Tuesday, November 20, 2012

Black Walnut Husk Dye

Just a short post to show what can be done with black walnut husks.
Here's a couple of Linden spoons before th' dyeing process.

And then after.

To make th' dye/stain i saved a bunch of husks from th' summer- Then when i was ready for it i simply boiled then in a large pot for about two hours, strain and voila! 
While th' husks were boiling i dropped th' spoons and a pair of linen pants in there for th' last hour. 

For th' spoons i simply let them dry then oiled them up, for th' pants i washed them in th' bathtub real good- and so much brown came out of them you'd never believe there could be any left, but alas, they are a nice dark brown. Walnut husks have enough tannins in them to act as a mordant, so they are a good place to start experimenting with natural dyes. I've also tanned a squirrel hide with them, but that's another story. 



Tuesday, November 13, 2012

New Life: Rowan Little Tree

Well th' past two weeks has introduced to th' world little Rowan. He was born at home, with no one around but me and beth, just as our first son Fynn was. Th' birth went very well- in fact, we had th' grandparents pick Fynn up at 7:30 pm- and by 10:30 we had another person living with us- well, on the outside anyway. Till about 8:30-9:00 or so i was assembling and painting Rowan's cradleboard.

Rowan Little-Tree Lighthouse

The cradleboard was and still is used by many indigenous cultures to swaddle their infants. Children who grow up using them are said to be strong willed, independent, patient people. We took our design from th' Navajo nation, and added a touch of milk paint to it. It is made of cedar, with th' bow being a split elm sapling. Here's our kitchen table just before th' birth, showing all th' pieces of th' cradleboard.

pieces of a navajo style cradleboard.
Th' board was assembled using rawhide, there are no screws nails or glue on it... then painted using milkpaint. Rawhide is tied on wet, then as it dries it shrinks and holds th' board together very solidly. Th' child is wrapped up in blankets, or in rabbit furs, and secured with lacing. He is cozy and safe in there. Some are made to be carried on th' back, i'll probably make another one and try that out in th' future, or we'll just attach straps to this one.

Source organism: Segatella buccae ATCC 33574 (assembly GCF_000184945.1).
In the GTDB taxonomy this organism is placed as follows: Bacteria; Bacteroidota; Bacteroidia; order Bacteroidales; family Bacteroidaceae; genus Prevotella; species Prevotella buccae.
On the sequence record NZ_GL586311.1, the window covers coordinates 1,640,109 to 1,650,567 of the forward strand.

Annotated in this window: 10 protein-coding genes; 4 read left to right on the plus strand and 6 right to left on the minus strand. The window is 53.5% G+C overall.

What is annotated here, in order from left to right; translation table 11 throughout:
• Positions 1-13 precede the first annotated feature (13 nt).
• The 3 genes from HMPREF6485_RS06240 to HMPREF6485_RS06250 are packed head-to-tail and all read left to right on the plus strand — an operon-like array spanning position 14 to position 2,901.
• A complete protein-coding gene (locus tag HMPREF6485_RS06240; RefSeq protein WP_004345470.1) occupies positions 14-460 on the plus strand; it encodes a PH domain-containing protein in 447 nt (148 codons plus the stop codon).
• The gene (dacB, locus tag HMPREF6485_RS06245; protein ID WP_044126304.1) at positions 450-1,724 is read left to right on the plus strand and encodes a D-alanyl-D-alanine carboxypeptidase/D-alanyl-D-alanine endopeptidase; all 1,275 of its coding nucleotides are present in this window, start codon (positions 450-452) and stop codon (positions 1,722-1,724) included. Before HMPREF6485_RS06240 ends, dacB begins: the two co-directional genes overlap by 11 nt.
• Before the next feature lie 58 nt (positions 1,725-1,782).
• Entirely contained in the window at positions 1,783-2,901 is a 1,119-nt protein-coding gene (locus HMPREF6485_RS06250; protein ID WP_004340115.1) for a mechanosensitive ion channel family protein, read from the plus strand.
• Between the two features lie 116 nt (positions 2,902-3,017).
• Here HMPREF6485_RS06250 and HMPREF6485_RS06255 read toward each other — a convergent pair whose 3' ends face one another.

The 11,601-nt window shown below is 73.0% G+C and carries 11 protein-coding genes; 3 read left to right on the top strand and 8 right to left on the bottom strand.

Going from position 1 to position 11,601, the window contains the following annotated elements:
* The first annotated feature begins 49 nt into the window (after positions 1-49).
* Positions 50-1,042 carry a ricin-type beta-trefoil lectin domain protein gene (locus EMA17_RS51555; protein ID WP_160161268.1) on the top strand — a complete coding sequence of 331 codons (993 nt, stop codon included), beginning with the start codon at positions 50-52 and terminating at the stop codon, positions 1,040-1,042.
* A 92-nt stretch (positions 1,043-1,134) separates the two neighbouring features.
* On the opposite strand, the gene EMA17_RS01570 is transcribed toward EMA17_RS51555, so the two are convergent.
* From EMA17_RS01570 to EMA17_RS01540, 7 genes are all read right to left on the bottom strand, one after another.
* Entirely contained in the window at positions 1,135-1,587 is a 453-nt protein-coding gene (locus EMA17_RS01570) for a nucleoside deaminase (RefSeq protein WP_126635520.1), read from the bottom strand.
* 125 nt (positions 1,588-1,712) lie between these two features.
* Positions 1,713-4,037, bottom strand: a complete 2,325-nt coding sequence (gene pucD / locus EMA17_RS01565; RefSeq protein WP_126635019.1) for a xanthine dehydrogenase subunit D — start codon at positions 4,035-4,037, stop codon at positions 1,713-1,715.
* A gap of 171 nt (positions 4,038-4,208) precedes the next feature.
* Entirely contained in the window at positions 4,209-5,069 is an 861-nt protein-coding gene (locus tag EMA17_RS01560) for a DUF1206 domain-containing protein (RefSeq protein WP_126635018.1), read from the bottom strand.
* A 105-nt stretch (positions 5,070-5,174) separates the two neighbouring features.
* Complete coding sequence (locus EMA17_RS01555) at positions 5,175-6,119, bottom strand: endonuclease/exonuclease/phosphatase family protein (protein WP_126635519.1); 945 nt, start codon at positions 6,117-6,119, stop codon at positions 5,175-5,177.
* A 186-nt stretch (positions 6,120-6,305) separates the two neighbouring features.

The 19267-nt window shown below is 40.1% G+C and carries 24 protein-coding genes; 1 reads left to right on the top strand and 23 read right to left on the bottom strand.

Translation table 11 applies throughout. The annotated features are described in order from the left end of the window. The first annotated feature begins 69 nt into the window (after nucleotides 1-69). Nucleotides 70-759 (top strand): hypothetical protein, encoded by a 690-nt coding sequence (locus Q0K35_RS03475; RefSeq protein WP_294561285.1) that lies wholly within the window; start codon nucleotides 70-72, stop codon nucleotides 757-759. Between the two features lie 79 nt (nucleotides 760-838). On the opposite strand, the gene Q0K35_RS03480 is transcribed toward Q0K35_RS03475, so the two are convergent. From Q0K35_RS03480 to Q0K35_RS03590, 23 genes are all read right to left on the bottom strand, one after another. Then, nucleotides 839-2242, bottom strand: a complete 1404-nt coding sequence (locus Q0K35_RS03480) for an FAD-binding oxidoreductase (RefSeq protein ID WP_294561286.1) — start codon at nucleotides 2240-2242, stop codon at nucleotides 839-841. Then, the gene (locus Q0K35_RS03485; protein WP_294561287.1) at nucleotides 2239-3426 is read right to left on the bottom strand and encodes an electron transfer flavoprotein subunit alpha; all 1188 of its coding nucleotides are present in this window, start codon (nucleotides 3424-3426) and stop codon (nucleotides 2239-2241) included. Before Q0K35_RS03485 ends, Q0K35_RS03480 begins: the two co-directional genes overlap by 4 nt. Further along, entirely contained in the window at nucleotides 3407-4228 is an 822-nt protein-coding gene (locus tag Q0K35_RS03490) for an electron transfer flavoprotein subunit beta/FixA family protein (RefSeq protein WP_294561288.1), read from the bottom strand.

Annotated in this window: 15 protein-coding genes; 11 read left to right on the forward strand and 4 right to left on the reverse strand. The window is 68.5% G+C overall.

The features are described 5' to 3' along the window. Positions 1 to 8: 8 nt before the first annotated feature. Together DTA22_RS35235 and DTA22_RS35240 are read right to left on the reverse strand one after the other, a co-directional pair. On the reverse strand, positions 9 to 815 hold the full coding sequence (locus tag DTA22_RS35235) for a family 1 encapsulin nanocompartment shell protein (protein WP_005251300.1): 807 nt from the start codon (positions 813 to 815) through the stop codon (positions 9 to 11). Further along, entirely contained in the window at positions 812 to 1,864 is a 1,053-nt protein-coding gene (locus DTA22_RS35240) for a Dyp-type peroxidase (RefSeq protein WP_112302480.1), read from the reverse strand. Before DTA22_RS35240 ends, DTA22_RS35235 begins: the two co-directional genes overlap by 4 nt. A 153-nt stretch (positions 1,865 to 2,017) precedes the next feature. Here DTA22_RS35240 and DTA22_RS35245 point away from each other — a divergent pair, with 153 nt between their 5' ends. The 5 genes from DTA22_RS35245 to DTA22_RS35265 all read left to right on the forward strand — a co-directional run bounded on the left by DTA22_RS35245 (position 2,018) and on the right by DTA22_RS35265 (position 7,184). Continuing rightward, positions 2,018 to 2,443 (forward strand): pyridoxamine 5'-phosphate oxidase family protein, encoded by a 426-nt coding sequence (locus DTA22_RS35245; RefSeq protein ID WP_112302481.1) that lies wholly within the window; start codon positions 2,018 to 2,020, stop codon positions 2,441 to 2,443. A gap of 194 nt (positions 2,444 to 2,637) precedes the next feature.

cradleboard with milk paint

back side, showing lacing.

I know people who say this world is too messed up to bring a child into. I say this world is too messed up not to bring a child into. What other hope do we have? Children bring out th' best in folks. Let them spend time outside looking at trees, hearing birds- you won't ever have to convince them to "be green"- for they will be rooted firmly in the earth, with their hearts in th' sky.

On our first drive to th' store with Rowan, i remember thinking how harsh our world has become, at least th' parts we live in. Driving down th' streets, loud trucks belching out smokestacks of pollution- cold hard concrete, everything moving so fast. This is no place for a child i thought. Off to my right a field, gently swaying grass, a cottonwood tree, a creek. That is a soft, inviting place- that is a place for a child. The indians were smart.  How did we ever get so far away from our home? 

On that first drive i saw a bumper sticker with th' all to familiar saying- "Take nothing but pictures, Leave nothing but footprints." Many environmentalists are fond of this quote, but i wonder, where would we be if our ancestors thought this way? 

No where. Th' first people would've died and that would've been history. What about th' multiple factories it takes to make stickers and glue and ink, and th' cars that our stickers go on, did they take nothing but pictures? Did they leave nothing but footprints?  Though it's hard to see through th' synthetic life we've built, everything we need comes from the earth. We have to take- so we'll just have to learn to be thankful for what we take. There is no other way.  So we're thankful for th' new life we've been given, and we hope to impart to him all that we've found good in our life. Here's lookin at you kid.